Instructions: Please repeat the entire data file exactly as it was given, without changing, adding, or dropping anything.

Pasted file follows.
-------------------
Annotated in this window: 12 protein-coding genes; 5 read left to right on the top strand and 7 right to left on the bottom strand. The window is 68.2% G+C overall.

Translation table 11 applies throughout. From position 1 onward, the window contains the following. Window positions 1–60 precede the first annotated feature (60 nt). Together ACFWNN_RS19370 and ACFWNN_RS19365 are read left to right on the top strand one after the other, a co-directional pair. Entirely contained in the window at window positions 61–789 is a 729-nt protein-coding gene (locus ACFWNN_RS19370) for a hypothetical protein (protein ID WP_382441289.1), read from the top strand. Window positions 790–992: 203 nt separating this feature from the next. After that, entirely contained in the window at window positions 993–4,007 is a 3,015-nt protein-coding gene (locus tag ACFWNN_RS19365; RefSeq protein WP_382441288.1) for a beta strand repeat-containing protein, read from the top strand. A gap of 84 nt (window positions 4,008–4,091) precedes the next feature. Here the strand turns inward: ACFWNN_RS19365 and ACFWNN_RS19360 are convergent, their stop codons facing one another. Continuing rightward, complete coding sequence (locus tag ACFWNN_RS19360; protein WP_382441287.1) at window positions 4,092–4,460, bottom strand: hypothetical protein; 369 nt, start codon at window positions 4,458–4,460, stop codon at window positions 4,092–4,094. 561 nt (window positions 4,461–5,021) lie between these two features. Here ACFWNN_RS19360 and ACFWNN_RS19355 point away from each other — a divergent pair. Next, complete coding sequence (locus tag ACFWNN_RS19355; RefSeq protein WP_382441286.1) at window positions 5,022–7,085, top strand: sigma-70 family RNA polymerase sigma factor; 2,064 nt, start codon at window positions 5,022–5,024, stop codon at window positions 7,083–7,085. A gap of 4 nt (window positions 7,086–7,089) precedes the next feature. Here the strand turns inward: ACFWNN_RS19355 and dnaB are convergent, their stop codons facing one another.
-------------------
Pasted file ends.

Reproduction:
Annotated in this window: 12 protein-coding genes; 5 read left to right on the top strand and 7 right to left on the bottom strand. The window is 68.2% G+C overall.

Translation table 11 applies throughout. From position 1 onward, the window contains the following. Window positions 1–60 precede the first annotated feature (60 nt). Together ACFWNN_RS19370 and ACFWNN_RS19365 are read left to right on the top strand one after the other, a co-directional pair. Entirely contained in the window at window positions 61–789 is a 729-nt protein-coding gene (locus ACFWNN_RS19370) for a hypothetical protein (protein ID WP_382441289.1), read from the top strand. Window positions 790–992: 203 nt separating this feature from the next. After that, entirely contained in the window at window positions 993–4,007 is a 3,015-nt protein-coding gene (locus tag ACFWNN_RS19365; RefSeq protein WP_382441288.1) for a beta strand repeat-containing protein, read from the top strand. A gap of 84 nt (window positions 4,008–4,091) precedes the next feature. Here the strand turns inward: ACFWNN_RS19365 and ACFWNN_RS19360 are convergent, their stop codons facing one another. Continuing rightward, complete coding sequence (locus tag ACFWNN_RS19360; protein WP_382441287.1) at window positions 4,092–4,460, bottom strand: hypothetical protein; 369 nt, start codon at window positions 4,458–4,460, stop codon at window positions 4,092–4,094. 561 nt (window positions 4,461–5,021) lie between these two features. Here ACFWNN_RS19360 and ACFWNN_RS19355 point away from each other — a divergent pair. Next, complete coding sequence (locus tag ACFWNN_RS19355; RefSeq protein WP_382441286.1) at window positions 5,022–7,085, top strand: sigma-70 family RNA polymerase sigma factor; 2,064 nt, start codon at window positions 5,022–5,024, stop codon at window positions 7,083–7,085. A gap of 4 nt (window positions 7,086–7,089) precedes the next feature. Here the strand turns inward: ACFWNN_RS19355 and dnaB are convergent, their stop codons facing one another.